skip to content
Back to
Home Bounties CodeQL Research Advisories Get Involved Events
December 17, 2019

Ubuntu apport TOCTOU vulnerability (CVE-2019-7307)

Kevin Backhouse

I started a four-part series about Ubuntu’s crash reporting system. In this second post, I’ll focus on apport CVE-2019-7307, a TOCTOU vulnerability that enables a local attacker to include the contents of any file on the system in a crash report.

The bug

Apport allows you to place a file in your home directory named ~/.apport-ignore.xml. It enables you to specify a custom list of executables that should be ignored by the crash reporter. But what happens if you replace ~/.apport-ignore.xml with a symlink to a file that you don’t own, such as /etc/shadow? The code that handles that is at, line 962:

if not os.access(ifpath, os.R_OK) or os.path.getsize(ifpath) == 0:
    # create a document from scratch
    dom = xml.dom.getDOMImplementation().createDocument(None, 'apport', None)
        dom = xml.dom.minidom.parse(ifpath)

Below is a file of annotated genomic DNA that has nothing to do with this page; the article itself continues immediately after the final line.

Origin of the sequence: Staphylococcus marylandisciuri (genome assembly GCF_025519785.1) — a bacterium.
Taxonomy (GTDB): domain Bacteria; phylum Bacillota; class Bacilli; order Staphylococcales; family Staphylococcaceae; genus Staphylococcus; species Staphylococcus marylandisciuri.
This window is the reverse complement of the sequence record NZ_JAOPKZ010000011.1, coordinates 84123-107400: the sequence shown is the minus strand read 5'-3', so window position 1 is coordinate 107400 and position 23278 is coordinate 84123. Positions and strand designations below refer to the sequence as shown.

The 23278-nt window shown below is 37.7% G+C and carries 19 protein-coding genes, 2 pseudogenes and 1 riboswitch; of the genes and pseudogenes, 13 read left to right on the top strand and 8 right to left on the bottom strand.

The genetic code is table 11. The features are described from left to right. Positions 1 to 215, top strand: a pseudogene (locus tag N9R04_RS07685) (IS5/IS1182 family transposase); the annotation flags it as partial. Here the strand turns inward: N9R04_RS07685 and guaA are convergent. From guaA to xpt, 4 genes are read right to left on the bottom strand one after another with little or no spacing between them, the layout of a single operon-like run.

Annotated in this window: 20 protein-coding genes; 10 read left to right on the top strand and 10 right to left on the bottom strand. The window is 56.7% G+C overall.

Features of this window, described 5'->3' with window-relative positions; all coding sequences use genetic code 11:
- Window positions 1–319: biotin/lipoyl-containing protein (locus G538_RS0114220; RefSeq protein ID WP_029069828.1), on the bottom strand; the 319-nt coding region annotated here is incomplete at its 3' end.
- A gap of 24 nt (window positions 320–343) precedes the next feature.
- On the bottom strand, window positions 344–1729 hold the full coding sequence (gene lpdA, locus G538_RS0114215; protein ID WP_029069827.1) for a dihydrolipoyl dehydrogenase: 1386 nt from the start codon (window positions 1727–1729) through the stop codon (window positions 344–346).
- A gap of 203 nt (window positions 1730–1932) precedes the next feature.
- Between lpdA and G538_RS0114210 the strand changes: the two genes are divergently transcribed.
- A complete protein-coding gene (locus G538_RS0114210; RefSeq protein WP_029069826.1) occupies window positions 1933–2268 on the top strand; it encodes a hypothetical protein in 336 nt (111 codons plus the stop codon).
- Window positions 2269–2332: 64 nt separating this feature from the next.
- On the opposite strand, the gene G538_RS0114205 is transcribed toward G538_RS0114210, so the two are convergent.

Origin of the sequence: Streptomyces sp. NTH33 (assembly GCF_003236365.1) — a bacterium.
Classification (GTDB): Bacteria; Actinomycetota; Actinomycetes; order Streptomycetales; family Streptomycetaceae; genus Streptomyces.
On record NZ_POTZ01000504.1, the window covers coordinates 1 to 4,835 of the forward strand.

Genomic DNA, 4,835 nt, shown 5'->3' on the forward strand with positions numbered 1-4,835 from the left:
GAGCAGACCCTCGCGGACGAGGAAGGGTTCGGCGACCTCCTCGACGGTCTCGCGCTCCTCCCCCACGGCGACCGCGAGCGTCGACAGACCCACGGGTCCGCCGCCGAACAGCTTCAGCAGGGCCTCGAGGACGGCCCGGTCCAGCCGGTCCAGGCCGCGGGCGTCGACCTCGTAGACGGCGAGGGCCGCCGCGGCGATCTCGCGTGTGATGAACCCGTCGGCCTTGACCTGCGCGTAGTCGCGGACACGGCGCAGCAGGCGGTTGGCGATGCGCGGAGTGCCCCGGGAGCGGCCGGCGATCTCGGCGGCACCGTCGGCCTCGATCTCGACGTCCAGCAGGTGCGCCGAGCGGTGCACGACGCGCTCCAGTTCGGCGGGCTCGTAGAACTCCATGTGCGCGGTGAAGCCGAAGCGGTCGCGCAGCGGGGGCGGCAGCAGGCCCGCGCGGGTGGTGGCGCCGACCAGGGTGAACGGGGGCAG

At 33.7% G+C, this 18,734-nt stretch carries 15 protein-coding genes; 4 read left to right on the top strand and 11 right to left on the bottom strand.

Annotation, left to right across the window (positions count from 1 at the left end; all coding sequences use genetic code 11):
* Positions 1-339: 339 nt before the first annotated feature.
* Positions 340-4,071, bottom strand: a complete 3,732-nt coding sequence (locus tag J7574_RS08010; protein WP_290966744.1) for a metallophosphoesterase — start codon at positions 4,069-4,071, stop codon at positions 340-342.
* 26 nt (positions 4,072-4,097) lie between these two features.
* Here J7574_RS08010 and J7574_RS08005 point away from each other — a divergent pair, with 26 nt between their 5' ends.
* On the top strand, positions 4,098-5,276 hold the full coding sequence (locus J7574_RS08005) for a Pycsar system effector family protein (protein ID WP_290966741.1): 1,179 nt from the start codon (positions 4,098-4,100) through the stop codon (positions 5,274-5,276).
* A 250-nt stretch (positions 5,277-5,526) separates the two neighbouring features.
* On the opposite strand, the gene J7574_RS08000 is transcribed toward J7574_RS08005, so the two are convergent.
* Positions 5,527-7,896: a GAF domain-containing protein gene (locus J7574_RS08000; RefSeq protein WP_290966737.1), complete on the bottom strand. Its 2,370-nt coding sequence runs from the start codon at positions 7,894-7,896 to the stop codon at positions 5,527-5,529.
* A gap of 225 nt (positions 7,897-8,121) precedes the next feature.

except ExpatError as e:
        raise ValueError('%s has invalid format: %s' % (_ignore_file, str(e)))

As you can see, it uses os.access to check that the user has permission to access the file. If the permission check passes, then it calls xml.dom.minidom.parse to parse the XML. This is a classic example of a “time of check to time of use” (TOCTOU) vulnerability. If the file is valid at the time of the os.access check, but I quickly replace it with a symlink to a different file before the call to xml.dom.minidom.parse, then I can trick apport into using its elevated privileges to read a file which I do not have permission to access myself.

Subtleties of privilege dropping in apport

You may wonder why the os.access check would ever fail, because apport is a root process. The reason is that apport drops privileges during its execution in two stages. The first stage happens at apport, line 455:

# Partially drop privs to gain proper os.access() checks

The second stage happens at line 601:

# Totally drop privs before writing out the reportfile.

What do they mean by “partially drop privs” and “totally drop privs”? This is related to the real, effective, and saved user ids of the process:

root process 0 0 0
“partially drop privs” 1001 0 0
read files safely 1001 1001 0
“totally drop privs” 1001 1001 1001

(0 is the user id of root and 1001 is the user id of my own unprivileged account, kev.) The real user id (RUID) determines the owner of the process, but the effective user id (EUID) determines which files the process can read and write. This means that when apport is in the “partially drop privs” state, it can still read any file on the system.